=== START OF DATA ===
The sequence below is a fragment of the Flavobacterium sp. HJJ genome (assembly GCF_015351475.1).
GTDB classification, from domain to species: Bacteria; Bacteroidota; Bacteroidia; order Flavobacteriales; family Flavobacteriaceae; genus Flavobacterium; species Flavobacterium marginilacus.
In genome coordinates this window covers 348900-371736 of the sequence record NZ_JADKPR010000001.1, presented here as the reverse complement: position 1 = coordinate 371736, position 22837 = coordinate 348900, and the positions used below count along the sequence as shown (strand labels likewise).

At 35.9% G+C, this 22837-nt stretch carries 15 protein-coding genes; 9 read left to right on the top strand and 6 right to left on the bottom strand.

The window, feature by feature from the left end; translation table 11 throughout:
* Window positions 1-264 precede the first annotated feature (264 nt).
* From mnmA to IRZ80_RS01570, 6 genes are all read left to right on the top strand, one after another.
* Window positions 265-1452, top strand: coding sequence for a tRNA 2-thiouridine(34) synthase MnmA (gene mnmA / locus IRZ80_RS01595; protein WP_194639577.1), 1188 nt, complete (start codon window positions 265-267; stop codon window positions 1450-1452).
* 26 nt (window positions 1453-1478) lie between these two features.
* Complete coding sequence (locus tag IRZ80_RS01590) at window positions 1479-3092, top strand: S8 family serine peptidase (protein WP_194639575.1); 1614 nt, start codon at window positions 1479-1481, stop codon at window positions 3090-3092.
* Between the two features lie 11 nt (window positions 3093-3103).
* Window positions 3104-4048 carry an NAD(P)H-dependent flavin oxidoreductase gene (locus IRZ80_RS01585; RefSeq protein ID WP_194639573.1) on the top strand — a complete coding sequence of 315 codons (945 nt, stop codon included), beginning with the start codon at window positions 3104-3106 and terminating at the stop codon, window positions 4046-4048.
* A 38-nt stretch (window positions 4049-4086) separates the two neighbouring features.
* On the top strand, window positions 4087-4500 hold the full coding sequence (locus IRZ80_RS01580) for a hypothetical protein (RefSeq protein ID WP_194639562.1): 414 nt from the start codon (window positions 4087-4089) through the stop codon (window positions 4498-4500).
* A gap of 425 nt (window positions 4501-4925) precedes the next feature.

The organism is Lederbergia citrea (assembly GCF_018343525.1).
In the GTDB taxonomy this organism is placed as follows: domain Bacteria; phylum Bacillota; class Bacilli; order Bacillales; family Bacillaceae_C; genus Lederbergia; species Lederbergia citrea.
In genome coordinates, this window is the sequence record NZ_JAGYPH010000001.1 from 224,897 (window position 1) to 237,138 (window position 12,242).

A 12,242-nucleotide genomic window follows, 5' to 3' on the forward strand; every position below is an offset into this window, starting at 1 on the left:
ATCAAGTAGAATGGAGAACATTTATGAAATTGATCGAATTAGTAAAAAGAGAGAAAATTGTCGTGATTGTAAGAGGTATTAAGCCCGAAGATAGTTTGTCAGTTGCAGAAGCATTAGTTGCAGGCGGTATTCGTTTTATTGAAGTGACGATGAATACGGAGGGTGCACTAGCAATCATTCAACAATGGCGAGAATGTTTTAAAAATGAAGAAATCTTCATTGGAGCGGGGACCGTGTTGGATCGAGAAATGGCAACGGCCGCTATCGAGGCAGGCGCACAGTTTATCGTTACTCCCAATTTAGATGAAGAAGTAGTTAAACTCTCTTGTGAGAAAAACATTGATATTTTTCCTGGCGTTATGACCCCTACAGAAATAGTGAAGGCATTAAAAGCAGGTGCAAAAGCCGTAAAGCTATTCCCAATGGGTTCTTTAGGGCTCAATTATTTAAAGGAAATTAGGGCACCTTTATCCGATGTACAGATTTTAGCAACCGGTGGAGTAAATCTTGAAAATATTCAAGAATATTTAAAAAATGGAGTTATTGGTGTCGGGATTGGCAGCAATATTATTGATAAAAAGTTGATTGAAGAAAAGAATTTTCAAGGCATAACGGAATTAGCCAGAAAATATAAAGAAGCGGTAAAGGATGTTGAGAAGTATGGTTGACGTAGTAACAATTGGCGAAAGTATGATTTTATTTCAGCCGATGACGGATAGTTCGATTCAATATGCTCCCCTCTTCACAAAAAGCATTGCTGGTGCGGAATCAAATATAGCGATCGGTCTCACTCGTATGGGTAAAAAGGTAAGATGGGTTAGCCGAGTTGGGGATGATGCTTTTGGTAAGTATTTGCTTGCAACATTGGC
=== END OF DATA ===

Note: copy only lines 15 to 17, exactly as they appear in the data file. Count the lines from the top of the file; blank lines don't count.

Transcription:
* A gap of 425 nt (window positions 4501-4925) precedes the next feature.

The organism is Lederbergia citrea (assembly GCF_018343525.1).
In the GTDB taxonomy this organism is placed as follows: domain Bacteria; phylum Bacillota; class Bacilli; order Bacillales; family Bacillaceae_C; genus Lederbergia; species Lederbergia citrea.